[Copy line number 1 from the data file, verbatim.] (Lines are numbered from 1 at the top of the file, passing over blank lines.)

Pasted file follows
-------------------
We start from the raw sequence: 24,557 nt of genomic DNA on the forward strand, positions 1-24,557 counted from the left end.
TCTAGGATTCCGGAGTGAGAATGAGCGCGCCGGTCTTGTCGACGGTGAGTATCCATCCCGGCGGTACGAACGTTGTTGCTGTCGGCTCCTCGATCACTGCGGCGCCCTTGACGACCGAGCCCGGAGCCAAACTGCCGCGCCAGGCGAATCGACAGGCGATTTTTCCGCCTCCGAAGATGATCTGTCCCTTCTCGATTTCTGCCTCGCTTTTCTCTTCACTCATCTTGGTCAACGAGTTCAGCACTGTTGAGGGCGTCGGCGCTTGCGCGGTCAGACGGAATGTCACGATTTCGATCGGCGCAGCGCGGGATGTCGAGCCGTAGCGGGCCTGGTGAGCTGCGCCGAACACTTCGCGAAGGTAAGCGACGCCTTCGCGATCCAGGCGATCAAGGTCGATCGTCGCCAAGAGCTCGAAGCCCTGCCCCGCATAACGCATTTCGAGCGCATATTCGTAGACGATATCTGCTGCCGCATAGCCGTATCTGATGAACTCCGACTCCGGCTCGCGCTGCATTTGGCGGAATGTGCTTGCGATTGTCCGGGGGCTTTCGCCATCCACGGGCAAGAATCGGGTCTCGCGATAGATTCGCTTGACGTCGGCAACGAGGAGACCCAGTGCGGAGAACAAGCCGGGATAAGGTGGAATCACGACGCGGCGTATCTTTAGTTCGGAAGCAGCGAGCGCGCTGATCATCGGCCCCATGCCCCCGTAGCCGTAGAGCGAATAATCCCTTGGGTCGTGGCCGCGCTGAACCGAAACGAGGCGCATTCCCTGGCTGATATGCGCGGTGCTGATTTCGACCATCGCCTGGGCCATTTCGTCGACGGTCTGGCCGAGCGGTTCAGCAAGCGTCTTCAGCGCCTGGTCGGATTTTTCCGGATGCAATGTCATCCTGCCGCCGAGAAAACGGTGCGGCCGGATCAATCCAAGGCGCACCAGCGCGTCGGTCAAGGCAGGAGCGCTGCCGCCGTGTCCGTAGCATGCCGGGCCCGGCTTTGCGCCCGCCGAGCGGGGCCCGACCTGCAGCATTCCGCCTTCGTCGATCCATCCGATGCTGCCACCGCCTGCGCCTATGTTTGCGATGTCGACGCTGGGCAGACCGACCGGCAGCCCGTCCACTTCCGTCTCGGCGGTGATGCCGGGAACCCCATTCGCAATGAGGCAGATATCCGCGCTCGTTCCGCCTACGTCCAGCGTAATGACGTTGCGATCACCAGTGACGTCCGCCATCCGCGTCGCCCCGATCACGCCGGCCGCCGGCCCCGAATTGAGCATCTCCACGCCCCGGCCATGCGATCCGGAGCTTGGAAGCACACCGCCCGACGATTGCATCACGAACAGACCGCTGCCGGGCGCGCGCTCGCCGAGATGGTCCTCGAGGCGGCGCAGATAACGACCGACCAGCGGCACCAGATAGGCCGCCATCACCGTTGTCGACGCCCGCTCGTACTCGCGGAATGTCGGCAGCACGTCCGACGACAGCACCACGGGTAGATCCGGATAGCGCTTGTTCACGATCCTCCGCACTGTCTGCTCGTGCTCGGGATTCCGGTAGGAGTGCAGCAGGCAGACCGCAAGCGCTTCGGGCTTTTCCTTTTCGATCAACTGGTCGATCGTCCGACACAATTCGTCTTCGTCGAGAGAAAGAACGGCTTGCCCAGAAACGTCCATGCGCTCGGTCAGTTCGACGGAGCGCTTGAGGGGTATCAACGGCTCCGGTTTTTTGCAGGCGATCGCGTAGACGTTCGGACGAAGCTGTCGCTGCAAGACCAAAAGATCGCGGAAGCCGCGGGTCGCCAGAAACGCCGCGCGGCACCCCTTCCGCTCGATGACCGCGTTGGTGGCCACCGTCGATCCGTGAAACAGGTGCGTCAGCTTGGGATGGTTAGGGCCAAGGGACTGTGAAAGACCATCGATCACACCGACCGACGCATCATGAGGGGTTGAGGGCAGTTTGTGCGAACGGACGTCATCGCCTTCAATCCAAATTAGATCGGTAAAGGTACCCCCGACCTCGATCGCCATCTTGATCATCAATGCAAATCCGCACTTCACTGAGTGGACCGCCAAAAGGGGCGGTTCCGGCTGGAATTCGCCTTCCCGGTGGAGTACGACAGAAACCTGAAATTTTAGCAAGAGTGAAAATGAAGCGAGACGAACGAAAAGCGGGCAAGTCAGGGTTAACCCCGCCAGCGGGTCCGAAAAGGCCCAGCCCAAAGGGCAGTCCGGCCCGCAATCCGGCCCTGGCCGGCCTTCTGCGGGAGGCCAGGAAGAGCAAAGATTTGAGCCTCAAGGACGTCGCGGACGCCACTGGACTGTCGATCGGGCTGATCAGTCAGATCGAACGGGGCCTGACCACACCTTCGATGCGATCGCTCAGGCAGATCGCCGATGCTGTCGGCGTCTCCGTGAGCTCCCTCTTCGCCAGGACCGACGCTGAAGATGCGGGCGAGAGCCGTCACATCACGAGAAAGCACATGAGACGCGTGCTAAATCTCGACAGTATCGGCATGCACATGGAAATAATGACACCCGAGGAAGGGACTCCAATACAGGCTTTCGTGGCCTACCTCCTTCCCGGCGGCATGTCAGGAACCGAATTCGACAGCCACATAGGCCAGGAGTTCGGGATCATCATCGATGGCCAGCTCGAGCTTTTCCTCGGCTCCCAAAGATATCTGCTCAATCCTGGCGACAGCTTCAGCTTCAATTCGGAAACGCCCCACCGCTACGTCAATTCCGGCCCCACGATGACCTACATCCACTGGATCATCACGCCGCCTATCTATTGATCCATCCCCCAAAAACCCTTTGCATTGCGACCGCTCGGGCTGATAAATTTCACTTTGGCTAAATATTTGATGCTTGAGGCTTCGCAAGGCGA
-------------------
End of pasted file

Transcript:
We start from the raw sequence: 24,557 nt of genomic DNA on the forward strand, positions 1-24,557 counted from the left end.